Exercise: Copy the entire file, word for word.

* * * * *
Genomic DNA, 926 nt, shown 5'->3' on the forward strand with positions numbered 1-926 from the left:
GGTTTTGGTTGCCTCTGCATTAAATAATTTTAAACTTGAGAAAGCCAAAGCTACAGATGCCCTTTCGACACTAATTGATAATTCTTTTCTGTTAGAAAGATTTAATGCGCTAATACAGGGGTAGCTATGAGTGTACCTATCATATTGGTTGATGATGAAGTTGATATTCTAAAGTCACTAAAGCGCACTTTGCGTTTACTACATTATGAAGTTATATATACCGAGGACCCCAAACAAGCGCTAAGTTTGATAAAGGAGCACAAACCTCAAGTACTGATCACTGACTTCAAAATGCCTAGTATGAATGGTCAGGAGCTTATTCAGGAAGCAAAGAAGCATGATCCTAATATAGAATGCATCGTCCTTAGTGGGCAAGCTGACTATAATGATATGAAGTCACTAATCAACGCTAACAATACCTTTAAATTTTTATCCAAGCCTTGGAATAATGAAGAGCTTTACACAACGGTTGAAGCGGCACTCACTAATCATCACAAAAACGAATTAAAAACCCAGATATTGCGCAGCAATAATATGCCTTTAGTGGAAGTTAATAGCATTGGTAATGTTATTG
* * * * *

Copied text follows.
Genomic DNA, 926 nt, shown 5'->3' on the forward strand with positions numbered 1-926 from the left:
GGTTTTGGTTGCCTCTGCATTAAATAATTTTAAACTTGAGAAAGCCAAAGCTACAGATGCCCTTTCGACACTAATTGATAATTCTTTTCTGTTAGAAAGATTTAATGCGCTAATACAGGGGTAGCTATGAGTGTACCTATCATATTGGTTGATGATGAAGTTGATATTCTAAAGTCACTAAAGCGCACTTTGCGTTTACTACATTATGAAGTTATATATACCGAGGACCCCAAACAAGCGCTAAGTTTGATAAAGGAGCACAAACCTCAAGTACTGATCACTGACTTCAAAATGCCTAGTATGAATGGTCAGGAGCTTATTCAGGAAGCAAAGAAGCATGATCCTAATATAGAATGCATCGTCCTTAGTGGGCAAGCTGACTATAATGATATGAAGTCACTAATCAACGCTAACAATACCTTTAAATTTTTATCCAAGCCTTGGAATAATGAAGAGCTTTACACAACGGTTGAAGCGGCACTCACTAATCATCACAAAAACGAATTAAAAACCCAGATATTGCGCAGCAATAATATGCCTTTAGTGGAAGTTAATAGCATTGGTAATGTTATTG